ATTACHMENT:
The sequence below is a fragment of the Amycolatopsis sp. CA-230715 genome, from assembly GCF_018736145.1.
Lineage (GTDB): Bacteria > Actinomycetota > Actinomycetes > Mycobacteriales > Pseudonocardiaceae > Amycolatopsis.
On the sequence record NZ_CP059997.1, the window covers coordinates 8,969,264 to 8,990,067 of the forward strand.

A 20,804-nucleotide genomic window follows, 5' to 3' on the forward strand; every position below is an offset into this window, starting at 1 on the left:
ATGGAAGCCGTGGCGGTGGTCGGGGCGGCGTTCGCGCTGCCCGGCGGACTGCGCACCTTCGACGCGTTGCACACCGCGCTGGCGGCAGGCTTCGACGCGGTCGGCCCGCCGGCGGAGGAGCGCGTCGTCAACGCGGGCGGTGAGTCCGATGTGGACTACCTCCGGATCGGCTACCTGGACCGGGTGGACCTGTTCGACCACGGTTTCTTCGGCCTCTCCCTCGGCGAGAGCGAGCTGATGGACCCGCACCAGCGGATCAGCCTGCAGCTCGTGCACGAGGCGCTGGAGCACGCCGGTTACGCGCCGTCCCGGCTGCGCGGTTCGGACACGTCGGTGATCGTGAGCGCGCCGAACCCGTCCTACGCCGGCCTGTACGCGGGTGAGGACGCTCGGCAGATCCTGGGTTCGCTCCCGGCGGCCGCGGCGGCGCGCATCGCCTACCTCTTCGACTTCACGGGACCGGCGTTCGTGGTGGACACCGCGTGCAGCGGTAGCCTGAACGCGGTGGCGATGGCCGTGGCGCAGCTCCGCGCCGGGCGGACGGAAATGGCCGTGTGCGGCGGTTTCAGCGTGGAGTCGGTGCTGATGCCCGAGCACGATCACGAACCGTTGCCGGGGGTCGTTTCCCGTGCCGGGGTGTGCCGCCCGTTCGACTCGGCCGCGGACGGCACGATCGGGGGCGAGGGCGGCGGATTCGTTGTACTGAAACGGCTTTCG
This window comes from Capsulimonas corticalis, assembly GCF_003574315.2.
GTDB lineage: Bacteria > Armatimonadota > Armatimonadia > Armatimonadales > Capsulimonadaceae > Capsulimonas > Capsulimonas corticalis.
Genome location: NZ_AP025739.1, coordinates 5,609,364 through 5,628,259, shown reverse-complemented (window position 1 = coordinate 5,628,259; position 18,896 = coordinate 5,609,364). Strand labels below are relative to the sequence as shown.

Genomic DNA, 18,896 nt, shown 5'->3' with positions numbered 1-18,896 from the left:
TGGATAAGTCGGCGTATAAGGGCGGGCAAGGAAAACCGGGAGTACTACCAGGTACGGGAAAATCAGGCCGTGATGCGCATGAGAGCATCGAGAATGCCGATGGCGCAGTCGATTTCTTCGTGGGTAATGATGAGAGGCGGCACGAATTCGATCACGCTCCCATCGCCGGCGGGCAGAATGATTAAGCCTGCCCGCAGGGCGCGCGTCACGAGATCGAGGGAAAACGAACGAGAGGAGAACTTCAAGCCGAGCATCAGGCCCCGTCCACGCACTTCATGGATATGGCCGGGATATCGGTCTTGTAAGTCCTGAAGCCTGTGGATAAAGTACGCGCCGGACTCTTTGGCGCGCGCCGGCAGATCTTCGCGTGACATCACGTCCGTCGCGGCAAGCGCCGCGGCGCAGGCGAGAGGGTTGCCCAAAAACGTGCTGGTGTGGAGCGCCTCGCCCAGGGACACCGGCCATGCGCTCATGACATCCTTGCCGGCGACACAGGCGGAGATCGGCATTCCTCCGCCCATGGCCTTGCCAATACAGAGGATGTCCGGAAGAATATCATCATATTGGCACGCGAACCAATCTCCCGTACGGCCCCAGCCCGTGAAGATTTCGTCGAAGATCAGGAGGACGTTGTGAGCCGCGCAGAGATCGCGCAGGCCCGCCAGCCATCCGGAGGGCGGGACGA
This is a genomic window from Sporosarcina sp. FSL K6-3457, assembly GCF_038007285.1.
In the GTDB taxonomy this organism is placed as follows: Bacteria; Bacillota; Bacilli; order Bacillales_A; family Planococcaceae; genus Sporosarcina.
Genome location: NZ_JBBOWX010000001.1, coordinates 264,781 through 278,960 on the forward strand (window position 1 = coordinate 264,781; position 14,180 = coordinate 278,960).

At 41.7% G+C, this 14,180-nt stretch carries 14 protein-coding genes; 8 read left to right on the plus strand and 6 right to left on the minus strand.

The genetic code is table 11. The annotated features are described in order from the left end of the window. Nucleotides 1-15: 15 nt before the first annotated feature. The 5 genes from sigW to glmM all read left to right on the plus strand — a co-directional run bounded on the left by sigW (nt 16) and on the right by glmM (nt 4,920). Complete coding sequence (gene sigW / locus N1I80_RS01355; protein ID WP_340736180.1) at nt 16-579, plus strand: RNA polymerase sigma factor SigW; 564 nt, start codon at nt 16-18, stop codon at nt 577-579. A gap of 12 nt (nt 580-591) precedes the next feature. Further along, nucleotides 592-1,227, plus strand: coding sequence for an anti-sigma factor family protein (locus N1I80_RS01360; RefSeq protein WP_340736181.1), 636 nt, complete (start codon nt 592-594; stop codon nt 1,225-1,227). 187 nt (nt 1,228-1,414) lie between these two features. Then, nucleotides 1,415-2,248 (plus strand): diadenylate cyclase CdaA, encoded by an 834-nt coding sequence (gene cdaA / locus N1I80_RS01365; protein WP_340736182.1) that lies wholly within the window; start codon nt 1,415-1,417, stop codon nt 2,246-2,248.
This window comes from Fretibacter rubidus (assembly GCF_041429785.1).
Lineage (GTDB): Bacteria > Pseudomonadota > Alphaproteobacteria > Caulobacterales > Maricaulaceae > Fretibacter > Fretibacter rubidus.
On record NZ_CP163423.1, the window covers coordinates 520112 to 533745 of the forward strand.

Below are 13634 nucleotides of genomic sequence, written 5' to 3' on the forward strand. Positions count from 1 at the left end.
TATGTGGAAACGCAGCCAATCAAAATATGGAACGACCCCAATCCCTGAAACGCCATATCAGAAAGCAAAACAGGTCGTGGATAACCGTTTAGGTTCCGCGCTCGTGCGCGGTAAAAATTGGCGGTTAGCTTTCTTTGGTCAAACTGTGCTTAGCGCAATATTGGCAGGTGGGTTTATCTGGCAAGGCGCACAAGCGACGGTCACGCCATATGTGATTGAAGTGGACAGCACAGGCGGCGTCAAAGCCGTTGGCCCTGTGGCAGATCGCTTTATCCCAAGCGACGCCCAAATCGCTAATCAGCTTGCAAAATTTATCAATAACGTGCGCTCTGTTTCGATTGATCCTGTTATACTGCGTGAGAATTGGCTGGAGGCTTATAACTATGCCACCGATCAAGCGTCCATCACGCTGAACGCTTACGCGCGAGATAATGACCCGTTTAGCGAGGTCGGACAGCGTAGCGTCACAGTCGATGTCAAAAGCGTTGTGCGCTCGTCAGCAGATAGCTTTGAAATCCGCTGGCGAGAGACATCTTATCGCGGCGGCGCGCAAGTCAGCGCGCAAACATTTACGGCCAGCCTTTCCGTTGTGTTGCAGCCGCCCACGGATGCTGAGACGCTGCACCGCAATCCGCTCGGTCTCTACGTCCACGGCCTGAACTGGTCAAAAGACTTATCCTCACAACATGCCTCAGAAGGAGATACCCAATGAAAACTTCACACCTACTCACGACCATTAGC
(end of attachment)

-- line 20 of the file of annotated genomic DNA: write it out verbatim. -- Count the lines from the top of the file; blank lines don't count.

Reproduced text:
TATGTGGAAACGCAGCCAATCAAAATATGGAACGACCCCAATCCCTGAAACGCCATATCAGAAAGCAAAACAGGTCGTGGATAACCGTTTAGGTTCCGCGCTCGTGCGCGGTAAAAATTGGCGGTTAGCTTTCTTTGGTCAAACTGTGCTTAGCGCAATATTGGCAGGTGGGTTTATCTGGCAAGGCGCACAAGCGACGGTCACGCCATATGTGATTGAAGTGGACAGCACAGGCGGCGTCAAAGCCGTTGGCCCTGTGGCAGATCGCTTTATCCCAAGCGACGCCCAAATCGCTAATCAGCTTGCAAAATTTATCAATAACGTGCGCTCTGTTTCGATTGATCCTGTTATACTGCGTGAGAATTGGCTGGAGGCTTATAACTATGCCACCGATCAAGCGTCCATCACGCTGAACGCTTACGCGCGAGATAATGACCCGTTTAGCGAGGTCGGACAGCGTAGCGTCACAGTCGATGTCAAAAGCGTTGTGCGCTCGTCAGCAGATAGCTTTGAAATCCGCTGGCGAGAGACATCTTATCGCGGCGGCGCGCAAGTCAGCGCGCAAACATTTACGGCCAGCCTTTCCGTTGTGTTGCAGCCGCCCACGGATGCTGAGACGCTGCACCGCAATCCGCTCGGTCTCTACGTCCACGGCCTGAACTGGTCAAAAGACTTATCCTCACAACATGCCTCAGAAGGAGATACCCAATGAAAACTTCACACCTACTCACGACCATTAGC